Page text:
My wife, Divya Shinn and I, (Danny Botkin) and various seasonal interns, volunteers, neighbors and friends, run a unique and diversified homestead and organic "micro-farm" in central Franklin County, Massachusetts.
Laughing Dog Farm consists of 3+ acres of raised beds, greenhouses, inter-planted perennials, vegetables, flowers, herbs, fruit and nut trees, as well as a small herd of delightful, multi-purpose, dairy goats.
Our mission here is not only to steward the land and grow the finest food in the world, all year long, for ourselves and others... But also to teach, promote and inspire wider participation in small-plot, "permaculture-inspired", food production! (...And have an abundantly good time doing it!)
This stunning, sunny hilltop we inhabit was once part of the "Renaissance" commune, one of the first and longest-enduring, with a dramatic and facinating history, now past. Through neither of us was directly involved with the commune, we know many people who were, and, thirty years later, still feel the ripples of the original vision and values that spawned it...
...Our own lives and work here this past seventeen years have also been informed by an ongoing quest for community and connection, as we have sought to re-create some of that legacy of cooperation, stewardship, activism and co-creative inter-dependence. That's always been the ulterior goal, the idealistic Bigger Picture, per se.
However, like everybody else, we're just practitioners, on the planet, working, growing and learning daily -- imperfectly attempting to do it better each time.
In 2000, inspired partly by the potential, Y2K "Millenium Glitch", I left a 20+ year career in teaching, counseling and human service to dedicate myself full-time to micro-intensive food farming with a "permacultural" bent. Our pragmatic goal was to produce ongoing, abundant harvests of diversified, high quality, nutrient-dense food, around the calendar, using organic, soil-enhancing methods, on marginal acreage... all by hand.
But we also looked at the rapidly changing world, with epic sized challenges as diverse as Peak Oil, cancer, and Climate Chaos, and saw the ubiquitous need for greater knowledge and literacy of food, plants, farming and other basic, food-related subjects... We realized that these are key competencies to be taught and promoted in this age of global connectivity and instability.
We soon realized that the traditional food and farming skills we've been learning and practicing at LDF are perhaps even more valuable than the fresh, organic bounty we harvest. And we understood that the inspired interns, apprentices and assorted WWOOFers we've mentored are actually "highest value crop" of all!
And so we continue to explore new ways to teach food literacy and to inspire others to grow food in non-traditional spaces. Interestingly, we've found that skills, seeds, space and time aren't the only obstacles to more folks growing their own backyard sustenance. The most insidious are the mental barriers that stand in the way of more proactive home food production.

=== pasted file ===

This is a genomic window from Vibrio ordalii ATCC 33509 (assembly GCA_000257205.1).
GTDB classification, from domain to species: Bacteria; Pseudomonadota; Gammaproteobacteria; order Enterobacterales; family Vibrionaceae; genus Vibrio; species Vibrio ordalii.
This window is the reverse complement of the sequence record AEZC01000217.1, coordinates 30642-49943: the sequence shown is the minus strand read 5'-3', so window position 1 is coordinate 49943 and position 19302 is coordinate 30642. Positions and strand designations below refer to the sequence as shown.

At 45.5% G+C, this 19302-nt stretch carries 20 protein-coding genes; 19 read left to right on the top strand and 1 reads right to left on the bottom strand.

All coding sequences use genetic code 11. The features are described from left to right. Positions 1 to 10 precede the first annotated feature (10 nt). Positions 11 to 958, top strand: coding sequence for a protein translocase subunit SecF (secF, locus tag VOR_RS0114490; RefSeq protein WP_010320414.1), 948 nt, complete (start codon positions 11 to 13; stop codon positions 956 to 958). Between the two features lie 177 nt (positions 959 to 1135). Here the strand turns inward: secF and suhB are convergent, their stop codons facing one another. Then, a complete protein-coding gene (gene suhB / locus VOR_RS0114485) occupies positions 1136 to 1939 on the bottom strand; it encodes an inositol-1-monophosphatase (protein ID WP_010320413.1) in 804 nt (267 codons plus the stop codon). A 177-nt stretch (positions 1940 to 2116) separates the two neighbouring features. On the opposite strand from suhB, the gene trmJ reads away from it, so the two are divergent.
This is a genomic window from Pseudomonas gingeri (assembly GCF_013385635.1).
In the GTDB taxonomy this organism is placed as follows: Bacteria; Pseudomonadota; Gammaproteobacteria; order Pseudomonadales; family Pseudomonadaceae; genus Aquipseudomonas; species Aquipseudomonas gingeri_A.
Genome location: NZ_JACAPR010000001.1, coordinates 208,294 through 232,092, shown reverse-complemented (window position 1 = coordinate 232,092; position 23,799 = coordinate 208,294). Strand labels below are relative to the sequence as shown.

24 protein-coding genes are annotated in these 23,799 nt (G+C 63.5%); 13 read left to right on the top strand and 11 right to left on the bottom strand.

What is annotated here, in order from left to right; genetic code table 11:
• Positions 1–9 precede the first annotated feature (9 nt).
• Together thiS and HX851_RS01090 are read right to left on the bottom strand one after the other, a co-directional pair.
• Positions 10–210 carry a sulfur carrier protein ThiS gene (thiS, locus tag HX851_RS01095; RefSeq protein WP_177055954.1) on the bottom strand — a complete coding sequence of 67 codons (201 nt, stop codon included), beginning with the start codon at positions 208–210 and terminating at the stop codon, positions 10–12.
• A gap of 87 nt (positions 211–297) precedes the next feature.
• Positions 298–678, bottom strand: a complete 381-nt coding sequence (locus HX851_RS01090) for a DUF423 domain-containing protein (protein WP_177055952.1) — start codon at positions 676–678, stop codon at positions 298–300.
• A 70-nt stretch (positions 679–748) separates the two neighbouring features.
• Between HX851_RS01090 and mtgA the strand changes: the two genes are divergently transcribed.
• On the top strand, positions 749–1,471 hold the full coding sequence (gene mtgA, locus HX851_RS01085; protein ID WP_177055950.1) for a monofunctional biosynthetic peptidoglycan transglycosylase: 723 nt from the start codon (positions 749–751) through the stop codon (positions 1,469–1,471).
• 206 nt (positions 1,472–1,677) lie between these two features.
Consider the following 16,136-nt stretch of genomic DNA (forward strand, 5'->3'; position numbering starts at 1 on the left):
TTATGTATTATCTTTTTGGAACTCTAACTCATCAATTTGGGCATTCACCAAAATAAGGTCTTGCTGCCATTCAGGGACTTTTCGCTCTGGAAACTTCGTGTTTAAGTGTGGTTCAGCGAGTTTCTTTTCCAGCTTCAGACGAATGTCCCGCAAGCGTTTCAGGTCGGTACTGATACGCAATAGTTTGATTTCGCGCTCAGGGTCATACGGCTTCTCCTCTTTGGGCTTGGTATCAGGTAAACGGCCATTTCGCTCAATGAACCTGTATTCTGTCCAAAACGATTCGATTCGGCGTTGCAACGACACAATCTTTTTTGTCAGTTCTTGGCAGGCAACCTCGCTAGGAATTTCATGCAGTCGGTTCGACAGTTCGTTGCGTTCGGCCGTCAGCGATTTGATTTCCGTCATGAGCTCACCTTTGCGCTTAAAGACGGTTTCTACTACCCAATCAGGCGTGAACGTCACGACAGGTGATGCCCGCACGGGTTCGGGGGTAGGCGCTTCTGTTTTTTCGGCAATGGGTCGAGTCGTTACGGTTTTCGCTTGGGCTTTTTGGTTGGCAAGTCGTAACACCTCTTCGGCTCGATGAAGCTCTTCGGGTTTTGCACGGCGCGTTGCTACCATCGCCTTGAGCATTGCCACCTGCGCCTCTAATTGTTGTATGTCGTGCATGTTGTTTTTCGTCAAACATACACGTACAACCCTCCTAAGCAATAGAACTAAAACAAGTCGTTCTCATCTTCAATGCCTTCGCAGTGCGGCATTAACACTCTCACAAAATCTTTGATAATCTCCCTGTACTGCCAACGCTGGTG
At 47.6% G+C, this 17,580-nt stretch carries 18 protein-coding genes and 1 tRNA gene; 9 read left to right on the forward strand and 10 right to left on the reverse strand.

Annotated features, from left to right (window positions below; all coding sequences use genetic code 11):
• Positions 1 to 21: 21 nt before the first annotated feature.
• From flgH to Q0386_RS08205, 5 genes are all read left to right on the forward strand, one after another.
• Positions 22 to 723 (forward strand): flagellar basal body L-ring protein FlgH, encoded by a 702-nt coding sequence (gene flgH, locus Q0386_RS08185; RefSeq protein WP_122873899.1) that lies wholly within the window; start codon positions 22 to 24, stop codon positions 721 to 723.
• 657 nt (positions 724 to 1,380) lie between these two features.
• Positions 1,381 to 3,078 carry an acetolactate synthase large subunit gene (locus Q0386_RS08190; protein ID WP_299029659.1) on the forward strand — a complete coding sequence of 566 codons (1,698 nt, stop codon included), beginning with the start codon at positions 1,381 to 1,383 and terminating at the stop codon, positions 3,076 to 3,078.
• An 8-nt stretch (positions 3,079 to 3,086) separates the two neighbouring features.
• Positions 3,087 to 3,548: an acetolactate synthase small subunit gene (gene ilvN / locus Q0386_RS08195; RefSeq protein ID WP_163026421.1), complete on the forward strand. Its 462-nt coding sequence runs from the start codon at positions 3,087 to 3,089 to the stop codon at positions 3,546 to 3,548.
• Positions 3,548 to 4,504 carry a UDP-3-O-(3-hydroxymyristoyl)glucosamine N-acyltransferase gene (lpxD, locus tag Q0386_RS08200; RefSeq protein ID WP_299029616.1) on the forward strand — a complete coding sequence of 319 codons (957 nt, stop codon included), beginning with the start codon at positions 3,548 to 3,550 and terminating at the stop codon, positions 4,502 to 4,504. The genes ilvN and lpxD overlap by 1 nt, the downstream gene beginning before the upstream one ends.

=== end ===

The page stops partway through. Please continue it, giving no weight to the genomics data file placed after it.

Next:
For 15 years now we've had a series of wonderful, seasonal interns ("WWOOFers") who come to live and volunteer on our farm in exchange for food, fellowship and learning. These mentoring relationships at Laughing Dog have been precious and enormously rewarding for everyone. We continue to take on mentoring relationships with serious, but less experienced growers. Please inquire.
Laughing Dog Farm was organized for ten years around a small Community Supported Agriculture project, which was a group of lucky folks who signed up and paid in advance for a weekly delivery of excellent produce, from May to October. The CSA provided the farm with some income and an important, community focus. CSA's work best when there is a two-way, mutually beneficial relationship between farmer and a vital community of consumers. In 2014 we took a hiatus from the CSA, but missed it greatly. We are currently exploring the options of CSA or a similar food sharing pod, for 2015, as well as barter and direct sale to local consumers who "get" our missionary bent. Growing the amazing food is rarely a problem, at Laughing Dog Farm. Even if we suffer a crop failure, we usually have a huge and diverse bounty, nonetheless. We're now seeking a core group of hungry and committed foodies willing to tweak the delivery mechanism, in order to help the amazing, Laughing Dog produce see the light of day, doing the most good, in service to the cause... Please inquire if you'd like to receive produce from us, on any scale...
We see part of our mission at LDF is to offer ideas, motivation, and consultation to beginning farmers and backyard permaculturists who are serious about growing substantive food, organically, by hand, on marginal or non-existent acreage. Daniel is available to teach a variety of practical skills related to organic gardening, animal husbandry, cooking and food processing, as well as selecting and saving heirloom and other open pollinated seeds. Contact us to schedule a lecture, workshop or farm tour...